Cooked sushi rice
How to make sushi
Mushroom hosomaki
Avocado futomaki
Pinwheel sushi
Uramaki sushi
Roll your own - Temaki
Sesame aubergine nigiri
Square sushi
Warm bbq aubergine sushi
Asparagus sushi
chirashi sushi
Introduction :: Soups and dashi :: Egg dishes :: Sushi :: Fast food :: Noodles and rice :: Side dishes :: Desserts
To achieve the perfect sushi rice there are two things you must remember: time your rice with a timer or carefully keep an eye on the clock and don't under any circumstances lift the lid on the rice whilst it is cooking. Just follow the instructions carefully and you will achieve good results.

All of the sushi dishes in this chapter use this recipe so if you want to make more than one type of sushi just double or triple up the quantities. Sushi rice doesn't keep so well overnight in the fridge as the seasonings you add to it tend to absorb moisture and render the rice a little soggy so it's best made fresh. However, that is no rule. You can use sushi rice the next day if you wish just keep it well sealed. There are a few leftover recipes in this book you can use to make use of any leftover rice so it won't go to waste.

In this recipe I have used pure rice vinegar but in the supermarkets you will find seasoned rice vinegar. This is a product designed for sushi rice. It is fine to use this but as it is already sweet and lightly salted you will need to reduce the sugar and salt in the recipe a little. I don't personally use it anymore as it is more expensive and not necessary for creating good sushi rice.

250g sushi rice
350ml water
30ml (2tbsp) rice wine vinegar
30ml (2tbsp) mirin
1 teaspoon salt
3 teaspoons caster sugar

First of all you will need to wash the rice. Place it in a sieve in a container and run cold water over it. Sloosh it around every now and again with your fingertips in the water that collects in the container to remove some of the starch which appears as cloudiness in the water. Allow it to sit in the water for about 1 hour and then give it one final rinse. Allow it to drain in the sieve.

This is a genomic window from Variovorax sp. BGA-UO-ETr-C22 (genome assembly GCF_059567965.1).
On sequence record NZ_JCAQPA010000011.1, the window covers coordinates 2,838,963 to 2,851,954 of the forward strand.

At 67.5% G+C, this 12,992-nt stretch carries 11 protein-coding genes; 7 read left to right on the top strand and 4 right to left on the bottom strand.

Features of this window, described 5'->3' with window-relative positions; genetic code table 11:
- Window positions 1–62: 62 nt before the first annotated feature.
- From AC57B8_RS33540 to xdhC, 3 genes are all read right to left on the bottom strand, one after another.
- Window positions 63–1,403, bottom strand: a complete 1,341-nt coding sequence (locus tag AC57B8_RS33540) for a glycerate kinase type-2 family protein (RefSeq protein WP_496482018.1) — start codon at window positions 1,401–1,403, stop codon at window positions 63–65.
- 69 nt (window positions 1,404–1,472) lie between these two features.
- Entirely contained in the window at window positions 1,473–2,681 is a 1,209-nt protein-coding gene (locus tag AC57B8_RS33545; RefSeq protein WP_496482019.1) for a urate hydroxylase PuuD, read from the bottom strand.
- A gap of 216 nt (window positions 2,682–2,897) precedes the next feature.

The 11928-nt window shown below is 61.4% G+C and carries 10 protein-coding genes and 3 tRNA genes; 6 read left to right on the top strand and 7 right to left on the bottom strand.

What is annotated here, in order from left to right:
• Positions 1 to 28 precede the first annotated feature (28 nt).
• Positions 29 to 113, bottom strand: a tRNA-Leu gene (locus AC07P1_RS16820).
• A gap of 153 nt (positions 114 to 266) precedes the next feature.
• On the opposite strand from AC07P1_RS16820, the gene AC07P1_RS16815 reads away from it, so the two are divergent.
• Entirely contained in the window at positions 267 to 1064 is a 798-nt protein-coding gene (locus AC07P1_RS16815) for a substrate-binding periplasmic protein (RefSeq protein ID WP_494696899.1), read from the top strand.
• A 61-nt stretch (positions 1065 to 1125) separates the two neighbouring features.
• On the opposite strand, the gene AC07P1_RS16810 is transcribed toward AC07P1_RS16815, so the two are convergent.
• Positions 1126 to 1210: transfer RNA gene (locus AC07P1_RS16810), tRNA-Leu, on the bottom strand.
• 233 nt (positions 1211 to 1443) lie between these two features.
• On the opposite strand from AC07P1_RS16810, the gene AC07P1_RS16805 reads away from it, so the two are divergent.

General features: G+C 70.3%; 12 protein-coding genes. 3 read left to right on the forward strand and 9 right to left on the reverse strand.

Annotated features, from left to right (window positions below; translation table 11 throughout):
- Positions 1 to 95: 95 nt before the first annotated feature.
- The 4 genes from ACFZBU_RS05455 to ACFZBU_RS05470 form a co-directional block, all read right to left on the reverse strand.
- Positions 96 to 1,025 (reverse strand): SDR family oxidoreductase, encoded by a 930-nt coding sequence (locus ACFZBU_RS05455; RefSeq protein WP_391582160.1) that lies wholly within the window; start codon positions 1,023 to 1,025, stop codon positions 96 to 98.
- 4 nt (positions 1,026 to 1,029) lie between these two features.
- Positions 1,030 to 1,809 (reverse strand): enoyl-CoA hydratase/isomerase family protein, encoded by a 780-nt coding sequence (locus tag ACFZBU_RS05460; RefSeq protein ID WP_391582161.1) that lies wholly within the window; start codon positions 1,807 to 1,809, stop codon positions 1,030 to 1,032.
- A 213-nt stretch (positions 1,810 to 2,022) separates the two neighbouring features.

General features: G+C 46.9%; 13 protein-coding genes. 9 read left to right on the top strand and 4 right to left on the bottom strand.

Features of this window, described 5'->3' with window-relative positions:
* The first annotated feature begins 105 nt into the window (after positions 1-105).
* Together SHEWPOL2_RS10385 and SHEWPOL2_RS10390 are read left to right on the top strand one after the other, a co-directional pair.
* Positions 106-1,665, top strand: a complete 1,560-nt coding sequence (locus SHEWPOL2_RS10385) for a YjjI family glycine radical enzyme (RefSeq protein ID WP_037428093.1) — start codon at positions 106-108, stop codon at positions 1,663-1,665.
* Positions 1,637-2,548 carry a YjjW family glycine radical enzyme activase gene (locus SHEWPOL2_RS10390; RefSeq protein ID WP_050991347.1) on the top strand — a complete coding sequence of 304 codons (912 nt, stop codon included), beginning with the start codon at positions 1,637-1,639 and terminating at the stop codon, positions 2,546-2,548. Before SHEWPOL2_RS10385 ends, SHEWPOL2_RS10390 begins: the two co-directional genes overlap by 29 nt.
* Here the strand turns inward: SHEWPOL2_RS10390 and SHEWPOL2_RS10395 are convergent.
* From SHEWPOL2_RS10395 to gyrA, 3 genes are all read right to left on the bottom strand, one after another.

Next place the water into a medium sized pan. Make sure the pan you use has a tight fitting lid as you don't want too much steam to escape whilst the rice is cooking. If you don't have a tight fitting lid wrap a tea towel around the underside of the lid to help it create more of a seal.

Bring the water to the boil and add the rice. Bring it back to the boil, turn the heat down, and put on the lid. Set the timer for exactly ten minutes and allow the rice to boil slowly. Remember don't peek thats why the timer is set.

After the ten minutes is up turn the heat off, leave the lid on, and set the timer for another ten minutes. The rice will now steam in it's own heat and puff up a little.
After the second timing remove the lid and, using a spatula or spoon, place the rice in a large bowl. There may be a little brown crust at the bottom of the pan so avoid scraping this in to the rice as it will discolour it. Add the mirin, salt, vinegar and sugar and carefully fold them in to the rice taking care not to break up the grains too much. Some recipes will have you fanning the rice at this point to cool it down quickly but placing it in a large, wide bowl will help cool it down quick enough.

Allow the rice to cool. Use the rice whilst it is still warm.
Click for page glossary
Close X
Mirin is a sweetened sake with a similar taste to a sweet sherry. It is used a lot in Japanese cooking and used in many recipes in this book so it is worth seeking out a bottle. Lots of supermarkets now stock mirin and you will more than likely find it in your local Asian grocer. It can be quite expensive but no more than a good sherry.
Rice wine vinegar or rice vinegar is made from fermented rice or rice wine. The Japanese variety is colourless to light yellow and slightly milder and less acidic than Western varieties of wine vinegar. You can use Clear Chinese rice vinegar instead. On many occasions, when I have run out of rice vinegar, I have used white wine vinegar.